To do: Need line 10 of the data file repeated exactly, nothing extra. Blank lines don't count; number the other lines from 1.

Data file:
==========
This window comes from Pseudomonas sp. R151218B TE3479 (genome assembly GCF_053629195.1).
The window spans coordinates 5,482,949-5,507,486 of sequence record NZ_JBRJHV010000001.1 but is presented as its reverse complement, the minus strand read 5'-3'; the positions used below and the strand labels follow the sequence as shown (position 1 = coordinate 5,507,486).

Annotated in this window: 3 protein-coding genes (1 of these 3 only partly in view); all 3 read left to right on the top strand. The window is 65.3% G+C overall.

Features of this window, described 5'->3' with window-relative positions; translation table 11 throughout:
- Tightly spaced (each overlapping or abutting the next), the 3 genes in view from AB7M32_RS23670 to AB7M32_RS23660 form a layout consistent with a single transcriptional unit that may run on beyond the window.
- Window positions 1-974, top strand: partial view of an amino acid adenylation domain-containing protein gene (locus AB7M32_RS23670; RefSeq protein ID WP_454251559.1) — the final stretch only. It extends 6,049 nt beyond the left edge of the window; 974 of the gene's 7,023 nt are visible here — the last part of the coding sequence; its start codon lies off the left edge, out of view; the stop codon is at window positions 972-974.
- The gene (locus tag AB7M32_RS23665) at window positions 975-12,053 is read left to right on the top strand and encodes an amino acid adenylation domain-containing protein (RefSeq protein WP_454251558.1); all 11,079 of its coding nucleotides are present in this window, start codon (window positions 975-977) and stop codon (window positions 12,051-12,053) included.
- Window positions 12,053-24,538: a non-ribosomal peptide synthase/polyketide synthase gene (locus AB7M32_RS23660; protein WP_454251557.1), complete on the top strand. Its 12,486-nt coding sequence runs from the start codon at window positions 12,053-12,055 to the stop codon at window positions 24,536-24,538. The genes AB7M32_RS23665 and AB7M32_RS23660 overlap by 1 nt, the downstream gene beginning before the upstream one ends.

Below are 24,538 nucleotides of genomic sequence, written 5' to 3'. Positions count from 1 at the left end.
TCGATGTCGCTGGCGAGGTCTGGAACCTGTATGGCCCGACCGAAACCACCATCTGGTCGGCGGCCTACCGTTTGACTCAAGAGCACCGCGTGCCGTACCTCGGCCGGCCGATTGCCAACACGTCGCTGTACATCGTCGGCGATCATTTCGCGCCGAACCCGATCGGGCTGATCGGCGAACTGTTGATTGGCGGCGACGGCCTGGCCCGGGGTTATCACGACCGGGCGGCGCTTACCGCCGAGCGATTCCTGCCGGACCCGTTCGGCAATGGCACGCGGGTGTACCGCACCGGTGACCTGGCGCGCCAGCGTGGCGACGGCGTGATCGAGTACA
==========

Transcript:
TCGATGTCGCTGGCGAGGTCTGGAACCTGTATGGCCCGACCGAAACCACCATCTGGTCGGCGGCCTACCGTTTGACTCAAGAGCACCGCGTGCCGTACCTCGGCCGGCCGATTGCCAACACGTCGCTGTACATCGTCGGCGATCATTTCGCGCCGAACCCGATCGGGCTGATCGGCGAACTGTTGATTGGCGGCGACGGCCTGGCCCGGGGTTATCACGACCGGGCGGCGCTTACCGCCGAGCGATTCCTGCCGGACCCGTTCGGCAATGGCACGCGGGTGTACCGCACCGGTGACCTGGCGCGCCAGCGTGGCGACGGCGTGATCGAGTACA